And drivers of vehicles with at least four wheels should attend a consequences training course.
    There is now enough video available to show drivers what happens to them and or others when they do something stupid. All new drivers and anyone booked for red light mobile phone or similar offences (but not speeding unless it’s for over twice the limit) and anyone reported for road rage should have to receive the training.

  2. Indeed, but it needs to go far far further than that. Quite frankly the whole driver/rider education system needs to be turned upside down, shaken and have the living shyte kicked out of it. And it requires governments to take the bold step and to have the balls to do it.
    Here in victoria some bright twat came up with the idea of target zero(road deaths)campaign . Yeah right like thats gunna anytime soon. No matter how much I may agree with the entirely unachievable sentiment. But, and I can not for the life of me beleive I’m actually writing this, but until cops are doing a real cops job and not targeting commands flavor of the month, and the government so reliant on speed cameras and the income it produces, realises that everyone excepted for the dumbest of the dumb don’t believe the BS rammed down our throats that speed kills and speed camera save lives.

    Dream on, cause it will never happen. Governments just don’t have the balls.

  3. Speed cameras literally kill! There was a report from Victoria that a couple of street racers were killed when trying to brake heavily to avoid being flashed. This occurred not because it cam as a surprise but because they were using the distance between two cameras as a racetrack start and finish lines and the rules were ,first to the finish without getting zapped.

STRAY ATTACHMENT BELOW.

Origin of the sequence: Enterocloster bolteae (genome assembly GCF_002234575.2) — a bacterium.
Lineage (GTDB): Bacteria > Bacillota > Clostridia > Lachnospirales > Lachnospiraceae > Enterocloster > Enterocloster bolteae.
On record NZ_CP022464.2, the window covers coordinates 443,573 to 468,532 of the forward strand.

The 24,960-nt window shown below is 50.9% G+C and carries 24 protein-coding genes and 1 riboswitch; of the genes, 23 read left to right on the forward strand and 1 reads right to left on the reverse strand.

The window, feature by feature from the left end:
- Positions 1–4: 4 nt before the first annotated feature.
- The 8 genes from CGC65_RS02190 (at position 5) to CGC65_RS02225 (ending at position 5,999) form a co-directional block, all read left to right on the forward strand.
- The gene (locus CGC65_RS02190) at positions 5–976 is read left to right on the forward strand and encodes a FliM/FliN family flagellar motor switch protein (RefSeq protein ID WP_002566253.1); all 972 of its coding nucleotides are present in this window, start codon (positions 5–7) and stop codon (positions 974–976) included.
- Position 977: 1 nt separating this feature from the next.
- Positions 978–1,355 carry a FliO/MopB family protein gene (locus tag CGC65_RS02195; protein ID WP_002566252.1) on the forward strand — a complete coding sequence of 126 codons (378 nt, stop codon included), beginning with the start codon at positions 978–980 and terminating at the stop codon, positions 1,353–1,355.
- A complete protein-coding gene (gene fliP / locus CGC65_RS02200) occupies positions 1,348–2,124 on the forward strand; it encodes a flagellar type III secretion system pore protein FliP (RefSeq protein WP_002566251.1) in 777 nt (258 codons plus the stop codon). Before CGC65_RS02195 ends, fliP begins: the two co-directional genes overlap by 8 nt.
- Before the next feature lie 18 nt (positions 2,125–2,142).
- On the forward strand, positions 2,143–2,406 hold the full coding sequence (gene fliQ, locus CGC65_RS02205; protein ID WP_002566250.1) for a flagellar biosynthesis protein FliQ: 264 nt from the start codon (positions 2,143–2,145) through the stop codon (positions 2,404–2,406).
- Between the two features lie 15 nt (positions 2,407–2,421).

One could argue that the racers were stupid, stupid enough that they would have bit the big one without there being any cameras involved, but the thing is the cameras are supposed to discourage that sort of behaviour yet it is clear that not only did they fail in this instance but in every instance. In fact the only impact the use of cameras have on the road toll is to cause it to go up instead of down.
    I have posited this question before but here I go again, does the revenue form speeding fines actually exceed the cost of the accidents they cause?
    Just to clarify one thing the so called speeding that is used to justify the use of cameras is not what you get booked for , the type of speeding that they claim is a major contributor to forty six percent of accidents is more correctly called inappropriately excessive speed, and ninety eight percent of the time this speed is below or equivalent to the posted speed limit.
    But instead of teaching motorists that fact they use an obscure speed kills message and claim speed cameras are for slowing people down to a safe speed to save lives.

  4. While all courses are excellent and benefit riders new and old, there needs to be more content related to attitude, aimed at targeting the potential idiots. Some wisdom and psychology maybe?
    First Aid is great, but it’s after the fact. The focus needs to be on the root cause of accidents.
    Why not subsidise track days? – or “get it out of your system days”.